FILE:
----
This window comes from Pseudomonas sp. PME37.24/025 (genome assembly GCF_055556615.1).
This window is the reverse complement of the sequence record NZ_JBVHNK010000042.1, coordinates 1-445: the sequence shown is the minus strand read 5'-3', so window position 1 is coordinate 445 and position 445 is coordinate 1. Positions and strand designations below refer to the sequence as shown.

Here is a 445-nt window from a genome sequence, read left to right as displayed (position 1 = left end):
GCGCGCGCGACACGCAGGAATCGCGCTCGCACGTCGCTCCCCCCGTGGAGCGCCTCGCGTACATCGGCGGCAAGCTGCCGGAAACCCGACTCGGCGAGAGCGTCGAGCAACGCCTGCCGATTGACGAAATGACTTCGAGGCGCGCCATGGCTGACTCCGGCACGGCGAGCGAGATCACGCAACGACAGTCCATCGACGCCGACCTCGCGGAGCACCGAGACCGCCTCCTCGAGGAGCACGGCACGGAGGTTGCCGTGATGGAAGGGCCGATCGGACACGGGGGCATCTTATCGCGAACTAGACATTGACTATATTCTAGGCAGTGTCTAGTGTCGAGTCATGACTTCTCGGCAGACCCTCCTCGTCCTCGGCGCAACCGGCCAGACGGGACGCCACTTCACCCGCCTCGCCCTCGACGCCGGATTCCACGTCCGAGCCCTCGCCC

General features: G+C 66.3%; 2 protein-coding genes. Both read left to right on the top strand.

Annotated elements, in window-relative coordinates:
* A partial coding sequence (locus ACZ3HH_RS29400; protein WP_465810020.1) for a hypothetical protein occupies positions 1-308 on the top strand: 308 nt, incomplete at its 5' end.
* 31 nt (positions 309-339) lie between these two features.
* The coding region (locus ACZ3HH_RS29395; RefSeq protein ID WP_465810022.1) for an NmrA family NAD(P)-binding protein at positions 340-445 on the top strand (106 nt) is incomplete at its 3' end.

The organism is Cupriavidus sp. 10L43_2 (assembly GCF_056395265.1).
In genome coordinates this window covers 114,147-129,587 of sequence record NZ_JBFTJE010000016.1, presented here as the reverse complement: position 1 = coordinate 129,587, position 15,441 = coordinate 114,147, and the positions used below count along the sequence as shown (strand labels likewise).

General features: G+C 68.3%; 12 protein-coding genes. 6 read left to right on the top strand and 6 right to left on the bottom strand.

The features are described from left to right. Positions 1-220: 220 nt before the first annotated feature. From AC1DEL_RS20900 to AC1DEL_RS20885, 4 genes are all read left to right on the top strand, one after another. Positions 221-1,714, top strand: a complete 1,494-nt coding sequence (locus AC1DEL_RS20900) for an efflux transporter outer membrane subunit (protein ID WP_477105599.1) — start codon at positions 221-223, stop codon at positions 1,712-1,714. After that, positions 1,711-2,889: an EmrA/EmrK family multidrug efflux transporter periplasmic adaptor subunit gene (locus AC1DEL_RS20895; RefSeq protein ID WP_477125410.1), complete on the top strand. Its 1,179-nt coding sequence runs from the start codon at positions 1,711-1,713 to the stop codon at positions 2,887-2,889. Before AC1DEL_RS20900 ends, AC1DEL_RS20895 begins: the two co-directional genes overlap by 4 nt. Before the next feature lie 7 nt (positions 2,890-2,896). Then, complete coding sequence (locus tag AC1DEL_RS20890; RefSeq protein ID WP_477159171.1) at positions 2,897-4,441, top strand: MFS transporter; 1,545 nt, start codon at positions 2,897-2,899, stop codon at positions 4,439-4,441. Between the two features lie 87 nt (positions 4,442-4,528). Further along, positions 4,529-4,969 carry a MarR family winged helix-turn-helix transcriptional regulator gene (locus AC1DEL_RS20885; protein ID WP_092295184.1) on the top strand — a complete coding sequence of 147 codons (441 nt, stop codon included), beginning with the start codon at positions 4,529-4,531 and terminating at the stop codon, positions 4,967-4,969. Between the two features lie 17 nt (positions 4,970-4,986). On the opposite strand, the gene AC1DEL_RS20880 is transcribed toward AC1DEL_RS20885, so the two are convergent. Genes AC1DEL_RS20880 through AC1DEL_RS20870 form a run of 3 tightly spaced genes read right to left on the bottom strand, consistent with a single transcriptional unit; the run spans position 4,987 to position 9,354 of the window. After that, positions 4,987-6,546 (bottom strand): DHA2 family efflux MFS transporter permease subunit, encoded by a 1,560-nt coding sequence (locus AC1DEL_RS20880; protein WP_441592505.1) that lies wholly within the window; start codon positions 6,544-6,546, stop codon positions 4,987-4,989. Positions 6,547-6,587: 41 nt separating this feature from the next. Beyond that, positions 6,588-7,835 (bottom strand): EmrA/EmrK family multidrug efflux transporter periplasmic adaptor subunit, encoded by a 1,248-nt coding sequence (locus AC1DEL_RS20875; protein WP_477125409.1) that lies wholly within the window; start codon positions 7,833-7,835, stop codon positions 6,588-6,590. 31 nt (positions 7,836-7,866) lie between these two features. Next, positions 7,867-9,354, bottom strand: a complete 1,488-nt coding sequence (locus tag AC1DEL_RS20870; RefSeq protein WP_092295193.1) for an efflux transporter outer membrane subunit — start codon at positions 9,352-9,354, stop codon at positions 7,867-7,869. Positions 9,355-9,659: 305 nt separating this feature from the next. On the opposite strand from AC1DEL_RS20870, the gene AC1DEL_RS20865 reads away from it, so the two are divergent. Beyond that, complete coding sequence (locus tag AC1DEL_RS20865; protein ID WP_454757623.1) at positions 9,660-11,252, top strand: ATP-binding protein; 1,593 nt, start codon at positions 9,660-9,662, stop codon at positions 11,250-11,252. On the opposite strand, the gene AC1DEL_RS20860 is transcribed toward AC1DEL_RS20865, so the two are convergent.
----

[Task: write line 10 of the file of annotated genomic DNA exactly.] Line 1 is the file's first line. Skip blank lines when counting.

The organism is Cupriavidus sp. 10L43_2 (assembly GCF_056395265.1).